If you still go with 10-bit, I would suggest 3-byte frame: 1 start byte, and 2 bytes of data. This way you could theoretically reach ~18 000 frames per second, which is above the maximum analogRead() frequency.


One option is to sample x times then average those before sending back to the PC. Or take on the challenge of compressing on the 328p! You might be fine with some RLE if your pressure readings are mostly consistent.

Don't use 10 bits. The ADC may have 10 bits of resolution but the accuracy is +/- 2 LSB and is very dependent on a stable vref. So drop the 2 LSB and use the top 8 bits for fast Arduino-to-PC readings or multi-sample and average out the noise.

It's a noisy, shared, low resolution ADC. So don't leave the other analog pins floating as that contributes to the noise (just ground them). Also run the Arduino in a grounded enclosure if possible since the ADC has a MUX causing it to have longer traces. Switching ADC modes or pins also generates a bit of noise (not that you're doing that here). Battery power is great if you can keep a stable input voltage otherwise AC/DC noise might cause unexpected vref fluctuations.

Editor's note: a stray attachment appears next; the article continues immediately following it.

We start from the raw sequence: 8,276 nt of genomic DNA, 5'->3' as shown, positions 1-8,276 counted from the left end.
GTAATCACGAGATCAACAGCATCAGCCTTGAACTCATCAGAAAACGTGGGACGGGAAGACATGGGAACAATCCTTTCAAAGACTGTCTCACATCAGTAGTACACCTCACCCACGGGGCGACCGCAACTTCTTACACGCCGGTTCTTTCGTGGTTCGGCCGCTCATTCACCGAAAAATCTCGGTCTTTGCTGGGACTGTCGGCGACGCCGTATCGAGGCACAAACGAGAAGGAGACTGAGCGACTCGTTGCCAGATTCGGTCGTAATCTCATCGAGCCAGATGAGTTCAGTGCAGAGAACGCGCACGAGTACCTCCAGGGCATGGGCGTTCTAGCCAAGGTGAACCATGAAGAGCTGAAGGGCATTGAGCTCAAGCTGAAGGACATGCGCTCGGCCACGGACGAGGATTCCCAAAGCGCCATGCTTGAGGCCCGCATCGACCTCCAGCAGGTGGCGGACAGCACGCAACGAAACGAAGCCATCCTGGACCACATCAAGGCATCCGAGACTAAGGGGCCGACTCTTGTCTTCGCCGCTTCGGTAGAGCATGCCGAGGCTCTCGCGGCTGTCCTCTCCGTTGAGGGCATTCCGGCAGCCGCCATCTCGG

The main loop on the Arduino runs both serial IO between the 328p and the 8u as well as your analog reads. So timing bottlenecks are a bit more complex.

The UNO serial-to-USB conversion is being handled by the ATMEGA8u2 (another chip on the board) which can communicate at 115.2kbaud (not 450000).

There are buffers on the 8u and the 328p just to add to the complexity. And the two chips run on different clocks. The ATMEGA8u2 runs from the crystal and the ATMEGA328p (primary processor) runs from the resonator (both 16MHz).

Depending on your needs, the <a href="http://www.pjrc.com/teensy/" rel="nofollow">Teensy</a> has a slightly more accurate ADC (an external one will give better reads) and a faster CPU, more RAM, etc. and it can max the USB port speed. Plus Paul has great info on some low level techniques to make things very fast.